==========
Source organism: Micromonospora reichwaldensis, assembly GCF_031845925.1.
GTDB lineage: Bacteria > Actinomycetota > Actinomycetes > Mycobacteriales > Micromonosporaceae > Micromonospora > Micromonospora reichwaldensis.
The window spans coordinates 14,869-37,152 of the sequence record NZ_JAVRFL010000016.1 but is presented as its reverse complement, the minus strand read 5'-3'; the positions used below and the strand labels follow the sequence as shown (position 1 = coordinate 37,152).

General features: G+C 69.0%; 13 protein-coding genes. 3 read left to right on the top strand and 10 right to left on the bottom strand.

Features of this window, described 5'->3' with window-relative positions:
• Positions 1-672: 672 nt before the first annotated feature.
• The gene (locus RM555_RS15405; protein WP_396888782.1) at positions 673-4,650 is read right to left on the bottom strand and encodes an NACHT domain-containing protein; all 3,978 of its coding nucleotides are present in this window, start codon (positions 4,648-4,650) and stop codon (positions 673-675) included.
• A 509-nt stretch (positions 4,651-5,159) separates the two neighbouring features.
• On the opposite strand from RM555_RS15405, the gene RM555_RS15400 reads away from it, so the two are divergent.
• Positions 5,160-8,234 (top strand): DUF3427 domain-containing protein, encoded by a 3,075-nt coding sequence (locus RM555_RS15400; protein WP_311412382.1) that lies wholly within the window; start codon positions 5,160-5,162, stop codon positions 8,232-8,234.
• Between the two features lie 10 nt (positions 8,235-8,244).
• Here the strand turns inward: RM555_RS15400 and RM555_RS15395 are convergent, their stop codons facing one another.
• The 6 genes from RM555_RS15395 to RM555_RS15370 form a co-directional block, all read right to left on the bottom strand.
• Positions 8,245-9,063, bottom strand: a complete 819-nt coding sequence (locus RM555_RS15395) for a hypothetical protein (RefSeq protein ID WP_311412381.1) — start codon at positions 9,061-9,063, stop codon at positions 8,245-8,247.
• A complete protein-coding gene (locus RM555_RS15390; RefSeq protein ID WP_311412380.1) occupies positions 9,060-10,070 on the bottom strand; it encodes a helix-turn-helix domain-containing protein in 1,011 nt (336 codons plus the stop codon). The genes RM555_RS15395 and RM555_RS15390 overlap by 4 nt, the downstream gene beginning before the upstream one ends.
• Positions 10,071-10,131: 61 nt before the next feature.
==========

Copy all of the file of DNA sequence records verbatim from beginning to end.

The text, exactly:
Source organism: Micromonospora reichwaldensis, assembly GCF_031845925.1.
GTDB lineage: Bacteria > Actinomycetota > Actinomycetes > Mycobacteriales > Micromonosporaceae > Micromonospora > Micromonospora reichwaldensis.
The window spans coordinates 14,869-37,152 of the sequence record NZ_JAVRFL010000016.1 but is presented as its reverse complement, the minus strand read 5'-3'; the positions used below and the strand labels follow the sequence as shown (position 1 = coordinate 37,152).

General features: G+C 69.0%; 13 protein-coding genes. 3 read left to right on the top strand and 10 right to left on the bottom strand.

Features of this window, described 5'->3' with window-relative positions:
• Positions 1-672: 672 nt before the first annotated feature.
• The gene (locus RM555_RS15405; protein WP_396888782.1) at positions 673-4,650 is read right to left on the bottom strand and encodes an NACHT domain-containing protein; all 3,978 of its coding nucleotides are present in this window, start codon (positions 4,648-4,650) and stop codon (positions 673-675) included.
• A 509-nt stretch (positions 4,651-5,159) separates the two neighbouring features.
• On the opposite strand from RM555_RS15405, the gene RM555_RS15400 reads away from it, so the two are divergent.
• Positions 5,160-8,234 (top strand): DUF3427 domain-containing protein, encoded by a 3,075-nt coding sequence (locus RM555_RS15400; protein WP_311412382.1) that lies wholly within the window; start codon positions 5,160-5,162, stop codon positions 8,232-8,234.
• Between the two features lie 10 nt (positions 8,235-8,244).
• Here the strand turns inward: RM555_RS15400 and RM555_RS15395 are convergent, their stop codons facing one another.
• The 6 genes from RM555_RS15395 to RM555_RS15370 form a co-directional block, all read right to left on the bottom strand.
• Positions 8,245-9,063, bottom strand: a complete 819-nt coding sequence (locus RM555_RS15395) for a hypothetical protein (RefSeq protein ID WP_311412381.1) — start codon at positions 9,061-9,063, stop codon at positions 8,245-8,247.
• A complete protein-coding gene (locus RM555_RS15390; RefSeq protein ID WP_311412380.1) occupies positions 9,060-10,070 on the bottom strand; it encodes a helix-turn-helix domain-containing protein in 1,011 nt (336 codons plus the stop codon). The genes RM555_RS15395 and RM555_RS15390 overlap by 4 nt, the downstream gene beginning before the upstream one ends.
• Positions 10,071-10,131: 61 nt before the next feature.